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Detailing Your Interior: Plastic, and Vinyl Trim

 
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Old 01 Aug 2008, 02:40 pm
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Exclamation Detailing Your Interior: Plastic, and Vinyl Trim

Hello Everyone,

Welcome to the next segment in our Guide to Detailing Like A Pro! In this Segment, we will be discussing how to clean, and dress Plastic, and Vinyl Trim in your PT.

Vinyl is subject to deterioration from thermal heat (baking grime into the surface), UV radiation (causing fading and cracking), abrasion (sliding in and out of seats) and solvents found in some cleaners and dressings.

A microscopic view of automotive vinyl would show raw PVC (polyvinyl chloride) covered by a thin layer of plastic called the "topcoat". The topcoat is the part of the vinyl you see and can touch. To keep vinyl soft and flexible, manufacturers add agents known as plasticizers to the raw PVC. A major function of the topcoat is to hold in these plasticizers, which otherwise would evaporate as the sun heats them. This is why new cars develop a greasy "vinyl haze" on the inside windshield for the first three to six months.

Protecting the topcoat is the top priority in properly maintaining automotive vinyl. All vinyl manufacturers agree on and recommend the following:

CLEANING:

Never use household cleaners, powdered or other abrasives, steel wool, or industrial cleaners, dry cleaning fluids, strong petroleum distillates, bleach or detergents. Use a medium-soft brush, warm soapy water, (such as Ivory soap), wipe off with a mist of cool water and then dry with a clean Microfiber Rag. Stubborn stains should be cleaned with an alkaline (soap) based formula, not a solvent (acid) based formula.

DRESSING:

In order to dress your Plastic/Vinyl trim, simply taka a clean Microfiber Rag folded into four, and spray a small amount of Interior Dressing directly to your rag, and gently apply it to your trim components. Allow the Dressing to remain on the trim you are treating for approximately five minutes, and then grab another clean Microfiber Rag, and wipe off the excess chemicals. Follow these steps on all of your plastic, and vinyl trim components, until you have completed your interior.

In our next segment, we will discuss how to properly clean, and maintain Leather Seats. I hope to see you there!

I hope you enjoy my Tutorial's, and thank you very much for reading my Guide to Automotive Detailing! Till next time, take it easy, and we will see you a little further down the road!

Candyman

Last edited by Candyman; 30 Dec 2008 at 08:46 am.
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Old 01 Aug 2008, 04:08 pm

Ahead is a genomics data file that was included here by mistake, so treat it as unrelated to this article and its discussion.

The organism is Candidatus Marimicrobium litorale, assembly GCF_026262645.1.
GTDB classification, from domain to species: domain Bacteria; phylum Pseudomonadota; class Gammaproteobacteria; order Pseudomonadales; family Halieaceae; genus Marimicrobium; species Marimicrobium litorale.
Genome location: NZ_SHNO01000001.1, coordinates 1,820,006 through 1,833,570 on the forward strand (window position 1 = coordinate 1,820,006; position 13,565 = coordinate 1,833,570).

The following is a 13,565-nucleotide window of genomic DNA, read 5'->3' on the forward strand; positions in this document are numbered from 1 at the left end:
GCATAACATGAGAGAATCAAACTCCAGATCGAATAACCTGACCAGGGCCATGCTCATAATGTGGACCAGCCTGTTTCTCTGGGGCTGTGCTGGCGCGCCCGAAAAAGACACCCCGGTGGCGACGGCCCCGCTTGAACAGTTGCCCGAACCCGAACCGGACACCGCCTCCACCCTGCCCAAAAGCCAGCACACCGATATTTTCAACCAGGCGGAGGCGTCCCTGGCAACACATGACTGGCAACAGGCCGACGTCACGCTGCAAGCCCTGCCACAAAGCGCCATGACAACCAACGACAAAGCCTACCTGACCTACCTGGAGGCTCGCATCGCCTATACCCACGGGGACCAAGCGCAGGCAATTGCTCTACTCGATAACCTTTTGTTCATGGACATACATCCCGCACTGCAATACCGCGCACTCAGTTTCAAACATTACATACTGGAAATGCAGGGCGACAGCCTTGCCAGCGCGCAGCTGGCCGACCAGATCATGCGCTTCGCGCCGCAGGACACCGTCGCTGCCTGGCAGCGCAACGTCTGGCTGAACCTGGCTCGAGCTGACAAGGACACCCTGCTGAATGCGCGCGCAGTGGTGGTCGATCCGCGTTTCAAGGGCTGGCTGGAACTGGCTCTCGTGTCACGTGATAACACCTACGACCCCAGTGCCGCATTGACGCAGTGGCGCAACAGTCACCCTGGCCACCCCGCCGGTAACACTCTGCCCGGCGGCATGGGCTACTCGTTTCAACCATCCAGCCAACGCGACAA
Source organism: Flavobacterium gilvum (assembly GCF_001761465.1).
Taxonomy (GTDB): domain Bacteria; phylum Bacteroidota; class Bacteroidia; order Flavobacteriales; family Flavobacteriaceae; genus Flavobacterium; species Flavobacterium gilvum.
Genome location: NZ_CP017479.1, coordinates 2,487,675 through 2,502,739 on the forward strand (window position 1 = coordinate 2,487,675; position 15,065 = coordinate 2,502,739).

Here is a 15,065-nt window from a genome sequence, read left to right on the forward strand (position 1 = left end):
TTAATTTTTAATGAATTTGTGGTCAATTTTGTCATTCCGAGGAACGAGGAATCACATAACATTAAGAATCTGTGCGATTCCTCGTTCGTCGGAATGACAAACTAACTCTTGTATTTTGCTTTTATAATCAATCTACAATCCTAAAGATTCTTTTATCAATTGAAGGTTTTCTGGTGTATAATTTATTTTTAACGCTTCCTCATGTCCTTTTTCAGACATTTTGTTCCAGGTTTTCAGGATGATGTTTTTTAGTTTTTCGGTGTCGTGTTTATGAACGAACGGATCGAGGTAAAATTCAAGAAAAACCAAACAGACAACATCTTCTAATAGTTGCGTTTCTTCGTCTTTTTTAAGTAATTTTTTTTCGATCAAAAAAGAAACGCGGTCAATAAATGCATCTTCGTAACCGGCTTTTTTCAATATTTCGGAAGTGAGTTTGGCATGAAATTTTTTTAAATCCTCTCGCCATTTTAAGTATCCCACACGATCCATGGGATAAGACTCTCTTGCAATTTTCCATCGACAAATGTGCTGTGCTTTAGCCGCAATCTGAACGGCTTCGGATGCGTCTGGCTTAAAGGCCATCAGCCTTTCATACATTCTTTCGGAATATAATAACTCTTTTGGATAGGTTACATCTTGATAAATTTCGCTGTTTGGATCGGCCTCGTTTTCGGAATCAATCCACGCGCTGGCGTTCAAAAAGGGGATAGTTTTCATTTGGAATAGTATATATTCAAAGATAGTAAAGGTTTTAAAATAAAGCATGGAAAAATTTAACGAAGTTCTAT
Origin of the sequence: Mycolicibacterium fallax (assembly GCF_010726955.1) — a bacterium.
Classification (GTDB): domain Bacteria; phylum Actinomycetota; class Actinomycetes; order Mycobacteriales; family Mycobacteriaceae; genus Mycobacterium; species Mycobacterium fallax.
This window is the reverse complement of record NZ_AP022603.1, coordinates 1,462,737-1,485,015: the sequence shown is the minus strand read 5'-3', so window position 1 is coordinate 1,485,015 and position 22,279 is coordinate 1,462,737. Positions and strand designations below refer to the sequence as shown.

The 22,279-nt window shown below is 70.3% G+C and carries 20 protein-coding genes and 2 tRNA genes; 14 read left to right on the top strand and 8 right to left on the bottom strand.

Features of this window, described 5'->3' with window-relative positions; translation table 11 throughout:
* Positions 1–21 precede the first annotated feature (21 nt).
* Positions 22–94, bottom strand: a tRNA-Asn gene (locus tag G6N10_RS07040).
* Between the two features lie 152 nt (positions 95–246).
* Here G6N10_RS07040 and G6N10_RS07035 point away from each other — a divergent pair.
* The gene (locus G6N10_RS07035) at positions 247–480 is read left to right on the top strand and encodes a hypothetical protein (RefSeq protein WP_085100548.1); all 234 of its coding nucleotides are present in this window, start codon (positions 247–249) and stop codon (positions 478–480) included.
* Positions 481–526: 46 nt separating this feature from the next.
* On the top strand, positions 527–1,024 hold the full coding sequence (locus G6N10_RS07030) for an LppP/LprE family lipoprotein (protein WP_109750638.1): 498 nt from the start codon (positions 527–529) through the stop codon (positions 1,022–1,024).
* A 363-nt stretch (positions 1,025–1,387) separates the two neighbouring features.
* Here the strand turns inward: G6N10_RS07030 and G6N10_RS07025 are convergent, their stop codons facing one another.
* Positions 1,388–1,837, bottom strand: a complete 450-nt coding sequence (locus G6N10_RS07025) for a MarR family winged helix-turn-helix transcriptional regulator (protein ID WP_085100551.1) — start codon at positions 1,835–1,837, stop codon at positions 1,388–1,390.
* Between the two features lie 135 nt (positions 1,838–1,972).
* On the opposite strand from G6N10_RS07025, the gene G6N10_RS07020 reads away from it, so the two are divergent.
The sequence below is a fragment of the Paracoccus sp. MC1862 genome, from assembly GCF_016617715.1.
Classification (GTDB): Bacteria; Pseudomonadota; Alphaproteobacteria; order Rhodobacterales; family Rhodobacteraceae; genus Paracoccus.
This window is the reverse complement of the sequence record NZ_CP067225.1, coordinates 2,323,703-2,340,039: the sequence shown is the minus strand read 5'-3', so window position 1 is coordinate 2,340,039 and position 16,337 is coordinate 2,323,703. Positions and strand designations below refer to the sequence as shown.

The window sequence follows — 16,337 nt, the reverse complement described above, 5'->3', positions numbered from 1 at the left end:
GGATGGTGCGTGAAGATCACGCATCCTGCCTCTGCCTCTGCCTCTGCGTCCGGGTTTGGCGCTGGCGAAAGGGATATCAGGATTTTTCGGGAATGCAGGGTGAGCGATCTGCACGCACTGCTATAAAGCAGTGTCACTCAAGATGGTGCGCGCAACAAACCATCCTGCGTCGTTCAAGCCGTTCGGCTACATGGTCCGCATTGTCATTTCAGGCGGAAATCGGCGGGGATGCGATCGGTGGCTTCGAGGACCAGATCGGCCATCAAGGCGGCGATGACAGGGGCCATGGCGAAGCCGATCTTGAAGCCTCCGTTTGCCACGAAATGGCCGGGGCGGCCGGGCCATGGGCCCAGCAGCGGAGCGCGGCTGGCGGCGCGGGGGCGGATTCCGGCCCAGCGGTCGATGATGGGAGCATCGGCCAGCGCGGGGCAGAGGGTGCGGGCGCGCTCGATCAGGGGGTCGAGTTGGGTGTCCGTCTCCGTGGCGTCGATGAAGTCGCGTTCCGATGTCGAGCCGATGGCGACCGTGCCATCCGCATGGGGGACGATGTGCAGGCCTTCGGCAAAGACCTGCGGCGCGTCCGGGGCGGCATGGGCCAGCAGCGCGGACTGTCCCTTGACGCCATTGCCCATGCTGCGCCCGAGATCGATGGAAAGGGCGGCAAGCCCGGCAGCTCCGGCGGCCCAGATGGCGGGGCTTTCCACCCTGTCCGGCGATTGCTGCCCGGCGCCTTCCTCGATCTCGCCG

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Default Re: Detailing Your Interior: Plastic, and Vinyl Trim

Reposting in correct order
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Old 21 Nov 2008, 09:37 am
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Default Re: Detailing Your Interior: Plastic, and Vinyl Trim

What is a good brand of dressing I can use on all the plastic in the
interior of my 2005 convertable. Looks like the dash is plastic also
as well as the door panels even though it has a look of leather. I
have cloth seats not leather. The door panels are a combination
of plastic and cloth. Every thing is Black and dark grey so I is a
Heat magnet. I am looking for a good brand I can buy at a local
auto parts store like auto zone or pep boys.
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Old 21 Nov 2008, 04:57 pm
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Default Re: Detailing Your Interior: Plastic, and Vinyl Trim

I love your detailing posts CM. Thanks a bunch!!!
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Old 23 Nov 2008, 11:10 am
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Wink Re: Detailing Your Interior: Plastic, and Vinyl Trim

I have been using turtle wax Ice interior cleaner it looks great and protets well. It also does not leave a greasy film with the bright shine and it smells good.
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Old 23 Nov 2008, 01:02 pm
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Default Re: Detailing Your Interior: Plastic, and Vinyl Trim

Quote:
Originally Posted by warped View Post
I have been using turtle wax Ice interior cleaner it looks great and protets well. It also does not leave a greasy film with the bright shine and it smells good.
I used the actual ICE on my interior last time. That stuff works really great on the black plastic mirrors and splash guards, and most of the interior is the same type of plastic, so I figured it would work great. Sure enough did.

~CYCLONE_06
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